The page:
Architect: Cox Architecture
Head Building Contractor: Fitzgerald Constructions
Client: State Government of Victoria in partnership with the City
Design Concept: Cox Architects, Oculus
Structural Engineer: Aurecon Australia
Non-destructive Testing: ALS Industrial, Gippsland NDT Services
Steel Detailers: Quantech Design, CADRAW Professional Drafting Services
Steel Fabricators: Focus Engineering & Construction, Fitzgerald
Transport to Site: Atkins Transport
Coatings Suppler: International Paint
High Tensile Steels: Interlloy
Steel Distributor/Manufacturer: BlueScope, Liberty
The Jim Stynes Bridge is a shared pedestrian and cycle path located along the north side of the Yarra River, Melbourne, and named in honour of the late footballer.
Designed by Aurecon, Cox Architects and Oculus, the bridge is a striking 125m long, lightweight structure that spans the Yarra River and sweeps beneath the Charles Grimes road bridge. The Bridge connects the Docklands precinct to the Melbourne CBD where a highway and road bridge had previously formed a barrier between the two.
The structure relies on a structural system that offers an open, sweeping path while limiting interference with the adjacent riverside and elevated roadway it traverses.
The curved nature of the path required a unique structural solution. The cantilevered deck, in conjunction with the curved truss, is trying to twist the bridge structure downwards under its self-weight and applied loads.
The twist is resisted by a coupling force at the top and bottom of the truss. The coupling force is uniform along the full length of the structure. As a result, the coupling force at the top is resisted by a circular tensioned catenary. Only a circular shaped catenary is suitable to resist this load pattern. Similarly, the coupling force at the base is resisted by a compression arch.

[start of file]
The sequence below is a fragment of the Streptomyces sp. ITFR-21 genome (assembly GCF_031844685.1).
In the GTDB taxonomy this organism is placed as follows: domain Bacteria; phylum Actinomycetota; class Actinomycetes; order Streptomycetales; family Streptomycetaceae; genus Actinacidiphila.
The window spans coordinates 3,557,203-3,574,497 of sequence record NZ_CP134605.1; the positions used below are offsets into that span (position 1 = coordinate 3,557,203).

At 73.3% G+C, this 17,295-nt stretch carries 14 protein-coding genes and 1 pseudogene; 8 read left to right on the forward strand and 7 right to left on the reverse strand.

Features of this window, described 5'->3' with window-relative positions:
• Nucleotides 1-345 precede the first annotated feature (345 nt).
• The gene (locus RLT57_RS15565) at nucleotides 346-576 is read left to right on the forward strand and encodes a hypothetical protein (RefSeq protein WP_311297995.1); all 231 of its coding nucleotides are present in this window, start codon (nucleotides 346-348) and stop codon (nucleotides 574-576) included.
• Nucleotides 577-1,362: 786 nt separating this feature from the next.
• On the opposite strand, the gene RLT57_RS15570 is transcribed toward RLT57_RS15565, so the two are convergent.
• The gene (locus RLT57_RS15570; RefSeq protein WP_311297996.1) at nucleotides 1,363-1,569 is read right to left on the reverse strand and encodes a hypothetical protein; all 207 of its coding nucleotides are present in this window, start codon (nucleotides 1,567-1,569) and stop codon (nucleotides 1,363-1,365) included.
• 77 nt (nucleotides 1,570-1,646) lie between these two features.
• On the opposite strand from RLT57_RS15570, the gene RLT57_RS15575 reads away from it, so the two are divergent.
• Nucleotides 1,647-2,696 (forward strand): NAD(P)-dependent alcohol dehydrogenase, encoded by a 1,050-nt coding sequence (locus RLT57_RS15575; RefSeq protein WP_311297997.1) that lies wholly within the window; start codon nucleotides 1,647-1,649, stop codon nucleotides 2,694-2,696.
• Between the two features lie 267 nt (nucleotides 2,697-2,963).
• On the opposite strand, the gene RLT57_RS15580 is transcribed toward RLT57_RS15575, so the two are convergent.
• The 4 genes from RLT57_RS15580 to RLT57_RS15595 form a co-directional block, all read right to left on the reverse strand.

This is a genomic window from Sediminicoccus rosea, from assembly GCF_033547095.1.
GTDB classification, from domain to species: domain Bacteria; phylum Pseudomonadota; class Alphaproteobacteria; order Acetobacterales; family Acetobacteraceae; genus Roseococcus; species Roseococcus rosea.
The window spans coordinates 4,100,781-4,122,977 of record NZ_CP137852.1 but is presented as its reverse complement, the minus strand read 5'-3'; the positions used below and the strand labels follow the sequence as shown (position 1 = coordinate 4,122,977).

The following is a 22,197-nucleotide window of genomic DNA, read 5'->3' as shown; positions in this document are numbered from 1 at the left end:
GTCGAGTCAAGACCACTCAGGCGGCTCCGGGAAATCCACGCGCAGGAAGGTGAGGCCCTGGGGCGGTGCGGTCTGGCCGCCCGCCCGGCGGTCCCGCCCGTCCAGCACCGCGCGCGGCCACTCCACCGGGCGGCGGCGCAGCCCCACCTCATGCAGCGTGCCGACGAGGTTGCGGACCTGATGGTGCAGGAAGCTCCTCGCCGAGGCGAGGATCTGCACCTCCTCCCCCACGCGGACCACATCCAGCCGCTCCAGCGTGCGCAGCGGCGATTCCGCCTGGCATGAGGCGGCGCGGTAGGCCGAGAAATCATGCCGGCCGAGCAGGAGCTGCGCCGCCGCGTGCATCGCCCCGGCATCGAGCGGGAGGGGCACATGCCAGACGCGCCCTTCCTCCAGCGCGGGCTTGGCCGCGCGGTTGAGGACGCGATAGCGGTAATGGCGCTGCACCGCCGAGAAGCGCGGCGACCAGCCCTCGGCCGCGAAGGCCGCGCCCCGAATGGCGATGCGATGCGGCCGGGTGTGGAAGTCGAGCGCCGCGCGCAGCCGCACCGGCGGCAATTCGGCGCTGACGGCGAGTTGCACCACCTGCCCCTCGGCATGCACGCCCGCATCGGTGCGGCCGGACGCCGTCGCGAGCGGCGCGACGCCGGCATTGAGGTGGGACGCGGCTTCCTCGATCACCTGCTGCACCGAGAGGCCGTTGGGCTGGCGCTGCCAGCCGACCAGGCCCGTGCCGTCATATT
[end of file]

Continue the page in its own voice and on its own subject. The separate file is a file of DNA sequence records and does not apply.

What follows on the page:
The approach taken by Aurecon and its partners was to maximise lightness by creating a solution that took account of the fundamental requirements of context and function while minimising the impact upstream in extreme flood events. The bridge’s arc provides a smooth transition for cyclists, while allowing the structure to act in tension as a horizontal suspension bridge.
The structural solution is a unique, horizontal, self-tensioned catenary that incorporates the truss in its design to resist the rotating force induced by the cantilevered deck and the curved truss.
A 3D parametric model was built that enabled all possible constraints to be tested and allowed for different geometries of the structure to be easily modified. Using parametic modelling instead of traditional methods resulted in a significant time saving.
Steelwork for the bridge was fabricated in 14 individual modules. Each module was constructed within the fabricators shop in sequential order and a trial of their connection to the next module was undertaken prior to delivery to site. This was important to reduce the risk of misalignment on site and cause delays to the project. The modules were then transported to site to be lifted into position and suspended by temporary chain blocks to allow for future adjustments of the bridge deck.
Each module was spliced together with bespoke couplers nestled within the depth of the steel members. During the trial test runs in the steel fabricator shop, it was determined that turning each of the couplers simultaneously would be a difficult task to carry out over the river.
To overcome this, the design team worked with the contractor to develop an innovative, slender split coupler that was capable of resisting the large tension loads. This allowed for each module to be manoeuvred into place with only one coupler requiring adjustment. Once in position, the split couplers were installed and any further minor adjustments were made.
The success of the approach contributed to the project being named Winner of the Victorian and Tasmanian Australian Steel Awards 2016 for Engineered Structures.